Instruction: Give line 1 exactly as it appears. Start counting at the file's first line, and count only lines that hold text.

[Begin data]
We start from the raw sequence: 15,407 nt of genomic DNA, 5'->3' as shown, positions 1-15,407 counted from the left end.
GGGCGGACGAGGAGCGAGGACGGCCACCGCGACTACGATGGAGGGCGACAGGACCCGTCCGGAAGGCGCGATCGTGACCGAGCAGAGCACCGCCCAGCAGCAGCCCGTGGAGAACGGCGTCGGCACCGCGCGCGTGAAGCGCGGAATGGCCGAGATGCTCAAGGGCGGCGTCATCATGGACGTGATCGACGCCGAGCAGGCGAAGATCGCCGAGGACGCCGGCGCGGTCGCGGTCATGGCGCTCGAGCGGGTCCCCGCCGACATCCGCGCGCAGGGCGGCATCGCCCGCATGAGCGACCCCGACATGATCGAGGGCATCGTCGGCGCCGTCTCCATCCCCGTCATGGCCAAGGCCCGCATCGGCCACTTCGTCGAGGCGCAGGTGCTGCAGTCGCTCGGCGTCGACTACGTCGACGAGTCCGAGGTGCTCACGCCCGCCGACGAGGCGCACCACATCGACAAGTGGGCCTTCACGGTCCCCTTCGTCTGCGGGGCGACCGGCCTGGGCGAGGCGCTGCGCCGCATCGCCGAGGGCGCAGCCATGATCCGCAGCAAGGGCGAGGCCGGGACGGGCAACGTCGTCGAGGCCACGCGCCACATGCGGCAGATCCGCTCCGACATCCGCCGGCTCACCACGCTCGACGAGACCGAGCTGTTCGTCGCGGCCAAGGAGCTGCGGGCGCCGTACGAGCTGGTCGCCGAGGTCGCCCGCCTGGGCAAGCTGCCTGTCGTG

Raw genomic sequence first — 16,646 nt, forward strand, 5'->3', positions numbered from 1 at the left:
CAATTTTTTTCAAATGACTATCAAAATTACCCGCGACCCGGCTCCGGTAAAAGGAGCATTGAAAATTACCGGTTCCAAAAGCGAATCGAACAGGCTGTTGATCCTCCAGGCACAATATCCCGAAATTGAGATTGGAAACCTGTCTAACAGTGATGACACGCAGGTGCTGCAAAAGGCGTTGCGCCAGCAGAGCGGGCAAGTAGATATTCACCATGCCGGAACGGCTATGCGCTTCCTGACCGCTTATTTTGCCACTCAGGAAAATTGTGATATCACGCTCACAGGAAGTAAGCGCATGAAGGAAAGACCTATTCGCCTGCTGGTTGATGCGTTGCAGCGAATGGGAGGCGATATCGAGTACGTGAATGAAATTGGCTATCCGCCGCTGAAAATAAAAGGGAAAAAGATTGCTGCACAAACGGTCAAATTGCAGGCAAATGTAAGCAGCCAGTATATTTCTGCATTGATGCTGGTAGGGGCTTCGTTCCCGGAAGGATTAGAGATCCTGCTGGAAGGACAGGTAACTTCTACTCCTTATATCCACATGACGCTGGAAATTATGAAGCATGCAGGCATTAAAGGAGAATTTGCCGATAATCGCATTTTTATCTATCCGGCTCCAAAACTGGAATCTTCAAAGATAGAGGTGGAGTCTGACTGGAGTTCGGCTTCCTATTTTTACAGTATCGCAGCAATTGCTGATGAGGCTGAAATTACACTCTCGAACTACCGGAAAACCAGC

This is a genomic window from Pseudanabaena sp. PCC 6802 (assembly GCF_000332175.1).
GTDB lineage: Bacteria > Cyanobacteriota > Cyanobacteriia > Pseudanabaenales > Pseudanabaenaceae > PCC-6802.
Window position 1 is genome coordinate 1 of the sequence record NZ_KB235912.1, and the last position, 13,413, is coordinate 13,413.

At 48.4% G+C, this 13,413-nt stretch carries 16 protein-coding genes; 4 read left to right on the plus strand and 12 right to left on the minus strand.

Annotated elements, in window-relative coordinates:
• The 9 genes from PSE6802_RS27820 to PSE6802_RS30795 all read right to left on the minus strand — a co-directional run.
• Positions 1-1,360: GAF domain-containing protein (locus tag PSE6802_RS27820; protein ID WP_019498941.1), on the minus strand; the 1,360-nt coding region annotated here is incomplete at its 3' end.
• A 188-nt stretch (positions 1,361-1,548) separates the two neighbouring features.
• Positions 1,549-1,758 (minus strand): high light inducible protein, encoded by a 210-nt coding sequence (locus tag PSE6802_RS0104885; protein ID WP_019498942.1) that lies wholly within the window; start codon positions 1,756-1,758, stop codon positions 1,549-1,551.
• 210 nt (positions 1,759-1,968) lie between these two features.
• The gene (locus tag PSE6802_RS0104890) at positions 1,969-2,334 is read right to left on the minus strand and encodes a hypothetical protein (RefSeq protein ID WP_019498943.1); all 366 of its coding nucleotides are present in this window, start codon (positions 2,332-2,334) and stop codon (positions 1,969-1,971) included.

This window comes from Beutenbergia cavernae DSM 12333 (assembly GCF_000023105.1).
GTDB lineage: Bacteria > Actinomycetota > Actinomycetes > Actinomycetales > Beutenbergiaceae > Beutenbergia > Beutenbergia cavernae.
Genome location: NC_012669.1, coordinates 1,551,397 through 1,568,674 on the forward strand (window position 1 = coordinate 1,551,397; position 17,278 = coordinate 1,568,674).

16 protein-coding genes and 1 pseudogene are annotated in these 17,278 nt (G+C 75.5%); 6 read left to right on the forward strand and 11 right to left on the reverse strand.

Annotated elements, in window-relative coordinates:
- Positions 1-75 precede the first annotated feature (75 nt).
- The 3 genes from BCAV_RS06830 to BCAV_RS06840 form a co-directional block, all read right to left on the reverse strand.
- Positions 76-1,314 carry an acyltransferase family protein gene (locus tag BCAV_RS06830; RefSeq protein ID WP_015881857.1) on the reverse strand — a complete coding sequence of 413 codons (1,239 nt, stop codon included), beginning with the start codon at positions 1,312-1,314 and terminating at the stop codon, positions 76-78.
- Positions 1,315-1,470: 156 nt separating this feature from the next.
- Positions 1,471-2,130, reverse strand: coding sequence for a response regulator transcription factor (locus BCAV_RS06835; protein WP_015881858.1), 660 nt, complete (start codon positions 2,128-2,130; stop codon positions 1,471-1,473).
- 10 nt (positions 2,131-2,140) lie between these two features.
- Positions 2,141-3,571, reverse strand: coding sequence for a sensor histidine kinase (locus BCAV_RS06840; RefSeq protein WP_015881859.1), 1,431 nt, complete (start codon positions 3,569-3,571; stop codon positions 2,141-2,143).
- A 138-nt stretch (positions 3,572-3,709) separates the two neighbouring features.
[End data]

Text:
We start from the raw sequence: 15,407 nt of genomic DNA, 5'->3' as shown, positions 1-15,407 counted from the left end.